Fox pumps out propaganda in any number of ways. In fact, I found a great article about some of the top fourteen ways Fox and “conservative” talk shows twist reality. I’ll link to it and synopsize it, below.

The hard part about consuming news is that it’s easy to see these techniques being used by organizations you don’t trust.  However, if you trust the liars, you will think it’s the real news outlets that are using these techniques. For instance, if you already think Fox News isn’t good, you’ll agree with me about this list. If you love Fox, you will think every single technique is used by real news organizations. 

Outfoxing this fox is going to be difficult. Freedom of speech is constitutionally protected. No one is forced to view Fox and millions of people just love it. The main problem, as I see it, is that twisted news should come with a warning label, just as there are warning labels on cigarettes and back-up cameras in cars. There is a great risk in watching lies on television. Lies have taken over our nation’s voters and have created a crisis in our government. This is a sorry state of affairs. And that’s the truth!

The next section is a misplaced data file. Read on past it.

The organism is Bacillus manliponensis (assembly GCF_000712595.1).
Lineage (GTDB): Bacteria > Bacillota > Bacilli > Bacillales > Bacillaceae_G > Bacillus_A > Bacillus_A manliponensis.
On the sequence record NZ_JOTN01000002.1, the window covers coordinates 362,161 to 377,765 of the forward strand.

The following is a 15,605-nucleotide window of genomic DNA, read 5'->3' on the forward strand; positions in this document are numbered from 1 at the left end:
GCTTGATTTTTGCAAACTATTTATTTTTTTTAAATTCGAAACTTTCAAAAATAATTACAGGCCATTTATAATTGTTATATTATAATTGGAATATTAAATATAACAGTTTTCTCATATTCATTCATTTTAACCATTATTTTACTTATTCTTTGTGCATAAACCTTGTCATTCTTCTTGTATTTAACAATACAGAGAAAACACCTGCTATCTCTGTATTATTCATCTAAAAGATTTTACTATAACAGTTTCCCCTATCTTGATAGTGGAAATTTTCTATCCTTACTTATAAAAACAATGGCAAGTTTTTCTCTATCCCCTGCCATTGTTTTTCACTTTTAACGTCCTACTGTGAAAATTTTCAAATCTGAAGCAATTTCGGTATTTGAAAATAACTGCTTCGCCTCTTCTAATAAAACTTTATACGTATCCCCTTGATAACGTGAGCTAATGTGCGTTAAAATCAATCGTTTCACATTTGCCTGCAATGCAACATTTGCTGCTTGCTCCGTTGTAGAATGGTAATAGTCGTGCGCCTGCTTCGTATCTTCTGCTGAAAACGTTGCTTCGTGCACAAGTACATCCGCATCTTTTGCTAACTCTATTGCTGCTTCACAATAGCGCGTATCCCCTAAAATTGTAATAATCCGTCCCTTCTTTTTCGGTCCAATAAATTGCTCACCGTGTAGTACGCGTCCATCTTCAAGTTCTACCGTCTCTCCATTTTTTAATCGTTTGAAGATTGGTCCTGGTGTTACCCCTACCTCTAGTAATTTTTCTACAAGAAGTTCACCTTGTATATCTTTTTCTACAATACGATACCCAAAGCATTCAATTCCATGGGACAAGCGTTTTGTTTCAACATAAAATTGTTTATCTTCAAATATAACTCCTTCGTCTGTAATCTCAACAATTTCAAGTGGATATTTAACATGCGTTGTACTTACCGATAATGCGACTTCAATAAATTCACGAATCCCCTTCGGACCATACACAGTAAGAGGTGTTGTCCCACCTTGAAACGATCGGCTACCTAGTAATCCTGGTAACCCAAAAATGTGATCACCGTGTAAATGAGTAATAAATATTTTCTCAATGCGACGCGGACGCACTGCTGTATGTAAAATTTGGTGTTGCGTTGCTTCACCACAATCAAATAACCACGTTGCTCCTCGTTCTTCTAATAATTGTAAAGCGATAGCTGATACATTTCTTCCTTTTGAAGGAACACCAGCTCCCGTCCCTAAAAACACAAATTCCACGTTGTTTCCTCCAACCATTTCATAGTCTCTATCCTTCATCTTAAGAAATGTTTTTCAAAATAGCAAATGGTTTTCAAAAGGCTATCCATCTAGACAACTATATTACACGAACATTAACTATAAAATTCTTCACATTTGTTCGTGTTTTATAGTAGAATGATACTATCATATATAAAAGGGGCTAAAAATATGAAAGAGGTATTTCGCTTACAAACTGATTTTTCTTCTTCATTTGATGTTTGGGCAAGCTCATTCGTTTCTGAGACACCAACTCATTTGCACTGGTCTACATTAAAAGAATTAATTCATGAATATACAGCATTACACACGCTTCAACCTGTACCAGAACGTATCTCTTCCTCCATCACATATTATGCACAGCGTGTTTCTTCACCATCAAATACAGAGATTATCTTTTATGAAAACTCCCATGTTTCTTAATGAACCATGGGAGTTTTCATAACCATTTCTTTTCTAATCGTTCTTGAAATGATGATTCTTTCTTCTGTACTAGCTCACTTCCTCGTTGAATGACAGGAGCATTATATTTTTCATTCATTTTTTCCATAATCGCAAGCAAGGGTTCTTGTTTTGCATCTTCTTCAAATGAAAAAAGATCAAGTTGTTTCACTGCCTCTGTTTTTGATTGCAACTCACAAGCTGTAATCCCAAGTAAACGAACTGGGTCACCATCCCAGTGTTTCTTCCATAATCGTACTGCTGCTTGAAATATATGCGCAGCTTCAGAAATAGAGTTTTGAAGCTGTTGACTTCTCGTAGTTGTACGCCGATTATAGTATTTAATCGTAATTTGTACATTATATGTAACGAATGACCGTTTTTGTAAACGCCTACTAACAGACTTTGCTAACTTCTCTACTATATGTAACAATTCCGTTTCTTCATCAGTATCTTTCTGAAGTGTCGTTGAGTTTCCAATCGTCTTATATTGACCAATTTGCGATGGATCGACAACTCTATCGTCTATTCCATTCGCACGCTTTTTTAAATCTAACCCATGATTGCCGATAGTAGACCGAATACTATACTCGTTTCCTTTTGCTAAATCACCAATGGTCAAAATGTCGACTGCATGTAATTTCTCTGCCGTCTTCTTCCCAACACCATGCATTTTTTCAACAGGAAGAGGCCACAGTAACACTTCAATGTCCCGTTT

Nancy Heather Brown is a retired, Emmy Award-winning television producer whose career has included interviewing, writing, narrating and editing for a span of four decades. Today, she enjoys learning new things and reflecting upon the creative process and life issues, both inside and outside the box. Her opinions are her own, and are not necessarily those of this web site. 

Fox News Commentator Quits — Decries Propaganda 

Roger Ailes’ Obituary on CNN Money
Roger Ailes’ Obituary in New York Times’ Business Section
Roger Ailes’ Obituary on Fox News site
Rupert Murdoch’s connections to Trump

Fire and Fury by Michael Wolff  

Life in the Box article about Fire and Fury 

New York Times editorial: Only Fox News can get rid of Trump

Article about Fox News’ ratings in AdWeek

Fourteen Ways Conservative “News” Makes Propaganda by Dr. Cynthia Boaz 

Here’s my bullet-point take on Dr. Cynthia Boaz’s Article on Truthout 

  1. Panic Mongering — a step beyond fear-mongering. Why terrorize your own audience? Because it is the fastest way to bypass the rational brain. In other words, when people are afraid, they don’t think rationally. And when they can’t think rationally, they’ll believe anything.